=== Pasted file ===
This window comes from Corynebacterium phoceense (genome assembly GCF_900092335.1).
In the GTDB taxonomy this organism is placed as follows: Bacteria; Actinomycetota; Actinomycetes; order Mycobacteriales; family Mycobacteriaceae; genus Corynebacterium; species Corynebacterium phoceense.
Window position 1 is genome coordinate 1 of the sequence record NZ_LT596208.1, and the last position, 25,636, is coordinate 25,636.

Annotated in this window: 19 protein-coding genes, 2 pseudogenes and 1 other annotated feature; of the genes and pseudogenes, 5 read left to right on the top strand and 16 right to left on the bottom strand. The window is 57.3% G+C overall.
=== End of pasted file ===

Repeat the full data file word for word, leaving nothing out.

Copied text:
This window comes from Corynebacterium phoceense (genome assembly GCF_900092335.1).
In the GTDB taxonomy this organism is placed as follows: Bacteria; Actinomycetota; Actinomycetes; order Mycobacteriales; family Mycobacteriaceae; genus Corynebacterium; species Corynebacterium phoceense.
Window position 1 is genome coordinate 1 of the sequence record NZ_LT596208.1, and the last position, 25,636, is coordinate 25,636.

Annotated in this window: 19 protein-coding genes, 2 pseudogenes and 1 other annotated feature; of the genes and pseudogenes, 5 read left to right on the top strand and 16 right to left on the bottom strand. The window is 57.3% G+C overall.